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Can You Distinguish Between A Normal Aberration In Focus And ADHD?

Attention-deficit/hyperactivity disorder (ADHD) is a common disorder, especially among children, but it’s also a common cause of poor attention and focus in adults. Because ADHD makes it difficult to concentrate and master executive functioning, people with the disorder struggle to succeed in their careers or classes, and may experience difficulty fitting in with others or demonstrating good behavior.

Photo: MedicalNewsToday

There are many ADHD treatments that can improve or mitigate the symptoms. The trouble is, many people exhibit a lack of focus, a lack of concentration and/or problematic behavior at times. So how can you tell the difference between these normal aberrations and “real” symptoms of ADHD? 

Signs of ADHD

Let’s start by explaining some of the most common signs and symptoms of ADHD

1. Impulsiveness. ADHD is associated with impulsiveness. The disorder makes it difficult to control the “executive functions” of the brain, which usually keep our urges in check. You may find yourself speaking without an internal filter, or act in a way you know is inappropriate without really thinking about it. You may also be highly reactive to their surroundings, with knee-jerk responses to external stimuli. All of us experience issues like these from time to time, but in ADHD, they are frequent. 

2. Inability to focus on tasks. One of the hallmark symptoms of ADHD is an inability to focus on a task. This could mean struggling to pay attention in a meeting, finding it difficult to pay full attention to a TV show, or being unable to complete an activity like a word search or puzzle.

3. Inability to multitask. Most of us can’t “truly” multitask; the human mind is wired to focus on one task at a time. However, most of us can loosely focus on multiple things simultaneously, and switch our attention at will. For example, we might be able to carry on a conversation even with a TV show playing in the background. People with ADHD find this kind of task juggling nearly impossible. 

4. Excessive energy, activity, or restlessness. ADHD also makes people especially energetic, with no appropriate outlet for this energy. Kids with ADHD frequently display excessive levels of energy and a persistent urge to move, which is notoriously difficult to control. As an adult, you may see this manifest as a perpetual feeling of restlessness. 

5. Poor planning or prioritizing. Again, because ADHD interferes with executive functions, people with show signs of poor planning and prioritizing. They may make decisions without thinking too far ahead, or may have trouble prioritizing the tasks in front of them.

6. Mood swings. ADHD is commonly associated with mood swings as well. The people have trouble acknowledging, processing, and controlling their emotions. Accordingly, their emotions can change quickly and without warning. One moment, they may seem content and perfectly in control of their feelings. The next, they may be sad, frustrated, and irritable. Again, many of us experience this at least occasionally, but it must happen frequently to be categorized as a true disorder.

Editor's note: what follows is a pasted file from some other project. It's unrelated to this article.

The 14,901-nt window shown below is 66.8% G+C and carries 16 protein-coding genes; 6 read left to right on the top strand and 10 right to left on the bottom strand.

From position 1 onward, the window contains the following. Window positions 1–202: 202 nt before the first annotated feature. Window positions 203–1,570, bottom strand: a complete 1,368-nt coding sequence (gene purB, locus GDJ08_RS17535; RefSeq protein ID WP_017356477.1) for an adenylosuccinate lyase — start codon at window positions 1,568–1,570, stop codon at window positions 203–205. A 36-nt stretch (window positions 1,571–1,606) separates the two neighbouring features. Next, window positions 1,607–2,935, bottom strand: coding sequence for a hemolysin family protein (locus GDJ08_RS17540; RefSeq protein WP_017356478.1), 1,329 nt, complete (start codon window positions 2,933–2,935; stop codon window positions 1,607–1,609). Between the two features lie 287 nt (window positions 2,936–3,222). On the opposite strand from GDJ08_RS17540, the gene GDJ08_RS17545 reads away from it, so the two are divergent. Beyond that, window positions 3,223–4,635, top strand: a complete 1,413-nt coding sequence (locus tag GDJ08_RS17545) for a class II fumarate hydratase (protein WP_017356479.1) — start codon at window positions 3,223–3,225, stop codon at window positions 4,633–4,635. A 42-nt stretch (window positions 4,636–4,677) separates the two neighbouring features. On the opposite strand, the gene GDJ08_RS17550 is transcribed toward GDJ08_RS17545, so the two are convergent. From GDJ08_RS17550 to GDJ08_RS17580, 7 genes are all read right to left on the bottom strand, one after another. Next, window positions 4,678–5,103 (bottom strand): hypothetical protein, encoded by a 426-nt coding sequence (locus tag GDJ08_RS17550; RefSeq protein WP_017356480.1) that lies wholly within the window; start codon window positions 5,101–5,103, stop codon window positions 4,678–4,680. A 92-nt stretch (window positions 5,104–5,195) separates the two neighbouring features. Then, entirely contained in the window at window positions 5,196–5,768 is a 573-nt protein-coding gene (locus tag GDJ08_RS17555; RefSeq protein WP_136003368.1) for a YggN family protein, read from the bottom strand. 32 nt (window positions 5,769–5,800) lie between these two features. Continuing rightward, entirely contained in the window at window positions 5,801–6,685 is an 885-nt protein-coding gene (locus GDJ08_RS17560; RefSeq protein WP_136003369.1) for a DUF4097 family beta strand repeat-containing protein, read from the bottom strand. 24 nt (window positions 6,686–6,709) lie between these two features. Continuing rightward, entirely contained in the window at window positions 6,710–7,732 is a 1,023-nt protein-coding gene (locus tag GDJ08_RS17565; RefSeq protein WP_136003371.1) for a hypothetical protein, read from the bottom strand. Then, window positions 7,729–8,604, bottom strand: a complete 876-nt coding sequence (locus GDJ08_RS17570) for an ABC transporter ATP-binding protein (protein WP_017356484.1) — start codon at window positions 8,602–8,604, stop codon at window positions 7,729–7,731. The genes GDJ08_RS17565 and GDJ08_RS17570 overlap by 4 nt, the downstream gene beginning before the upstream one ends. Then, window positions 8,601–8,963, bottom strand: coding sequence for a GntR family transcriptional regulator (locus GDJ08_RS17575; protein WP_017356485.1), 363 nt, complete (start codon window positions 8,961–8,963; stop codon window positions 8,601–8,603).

7. Anger issues. Though mood swings can rapidly change their emotions, people with ADHD often struggle especially with irritability and anger. They may be prone to temper tantrums, or may respond inappropriately to an innocent situation, like feeling attacked or offended by an innocuous comment in a meeting. 

8. Difficulty completing tasks or conversations. ADHD makes it hard to focus your attention in one area, so people with ADHD usually struggle to complete given tasks or conversations. For example, if given a project to work on, their attention will likely wander before they can complete it. This could be described as “shiny object syndrome,” with new stimuli automatically taking priority as they enter the scene. 

9. Difficulty handling stress. ADHD also makes it difficult for people to handle stress appropriately. They may become inappropriately stressed from small or insignificant events, and may not address or vent that stress in a healthy way. For example, they may grow anxious or worried at inopportune times, and release that stress with inappropriate behaviors. 

As you can see, most people experience at least some of these symptoms at some point in their lives, regardless of whether they truly have ADHD. So how can you distinguish between a normal aberration in focus and ADHD? 

The best approach is to determine whether the behavioral problem is significantly interfering with your career or your life in general. For example, is your inability to focus on tasks resulting in frequent writeups, meeting disruptions, or harsh conversations with your boss? Is your anger or unstable mood preventing you from making and keeping friends? 

Individual Differences

It’s also important to recognize that ADHD may manifest very differently in different individuals. Some people may exhibit only one or two symptoms, while others may display a full suite. What looks like ADHD in one person may simply be categorized as ordinary behavior in another. 

Accordingly, it’s a good idea to consult with a professional if you believe you or your child are showing symptoms of ADHD. Experienced pediatricians, doctors, and psychologists will be much better able to provide a diagnosis than any inexperienced person. They will also be able to recommend a plan for treatment, so you can live a normal, healthy, and happy life. 

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